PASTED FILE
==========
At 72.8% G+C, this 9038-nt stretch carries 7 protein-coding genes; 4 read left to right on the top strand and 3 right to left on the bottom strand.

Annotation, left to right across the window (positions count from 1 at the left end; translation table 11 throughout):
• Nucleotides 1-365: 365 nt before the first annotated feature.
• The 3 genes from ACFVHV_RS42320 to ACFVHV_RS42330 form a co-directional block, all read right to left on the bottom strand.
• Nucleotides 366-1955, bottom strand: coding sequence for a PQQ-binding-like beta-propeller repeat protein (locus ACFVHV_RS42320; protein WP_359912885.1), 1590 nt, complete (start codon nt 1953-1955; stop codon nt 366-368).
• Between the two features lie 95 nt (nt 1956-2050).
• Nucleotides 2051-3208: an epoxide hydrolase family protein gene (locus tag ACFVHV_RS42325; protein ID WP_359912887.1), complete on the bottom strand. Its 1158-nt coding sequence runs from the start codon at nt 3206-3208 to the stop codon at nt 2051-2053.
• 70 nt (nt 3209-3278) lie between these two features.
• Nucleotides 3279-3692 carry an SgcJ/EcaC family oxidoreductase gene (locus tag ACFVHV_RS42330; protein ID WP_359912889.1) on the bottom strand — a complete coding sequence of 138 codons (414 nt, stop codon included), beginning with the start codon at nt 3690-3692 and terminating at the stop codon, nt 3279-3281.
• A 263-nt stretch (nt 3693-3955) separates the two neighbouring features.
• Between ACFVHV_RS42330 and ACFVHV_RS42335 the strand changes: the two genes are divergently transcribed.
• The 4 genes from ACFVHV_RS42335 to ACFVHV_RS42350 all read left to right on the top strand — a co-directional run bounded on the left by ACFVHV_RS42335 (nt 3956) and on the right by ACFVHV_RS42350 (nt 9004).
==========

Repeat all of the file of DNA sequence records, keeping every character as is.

At 72.8% G+C, this 9038-nt stretch carries 7 protein-coding genes; 4 read left to right on the top strand and 3 right to left on the bottom strand.

Annotation, left to right across the window (positions count from 1 at the left end; translation table 11 throughout):
• Nucleotides 1-365: 365 nt before the first annotated feature.
• The 3 genes from ACFVHV_RS42320 to ACFVHV_RS42330 form a co-directional block, all read right to left on the bottom strand.
• Nucleotides 366-1955, bottom strand: coding sequence for a PQQ-binding-like beta-propeller repeat protein (locus ACFVHV_RS42320; protein WP_359912885.1), 1590 nt, complete (start codon nt 1953-1955; stop codon nt 366-368).
• Between the two features lie 95 nt (nt 1956-2050).
• Nucleotides 2051-3208: an epoxide hydrolase family protein gene (locus tag ACFVHV_RS42325; protein ID WP_359912887.1), complete on the bottom strand. Its 1158-nt coding sequence runs from the start codon at nt 3206-3208 to the stop codon at nt 2051-2053.
• 70 nt (nt 3209-3278) lie between these two features.
• Nucleotides 3279-3692 carry an SgcJ/EcaC family oxidoreductase gene (locus tag ACFVHV_RS42330; protein ID WP_359912889.1) on the bottom strand — a complete coding sequence of 138 codons (414 nt, stop codon included), beginning with the start codon at nt 3690-3692 and terminating at the stop codon, nt 3279-3281.
• A 263-nt stretch (nt 3693-3955) separates the two neighbouring features.
• Between ACFVHV_RS42330 and ACFVHV_RS42335 the strand changes: the two genes are divergently transcribed.
• The 4 genes from ACFVHV_RS42335 to ACFVHV_RS42350 all read left to right on the top strand — a co-directional run bounded on the left by ACFVHV_RS42335 (nt 3956) and on the right by ACFVHV_RS42350 (nt 9004).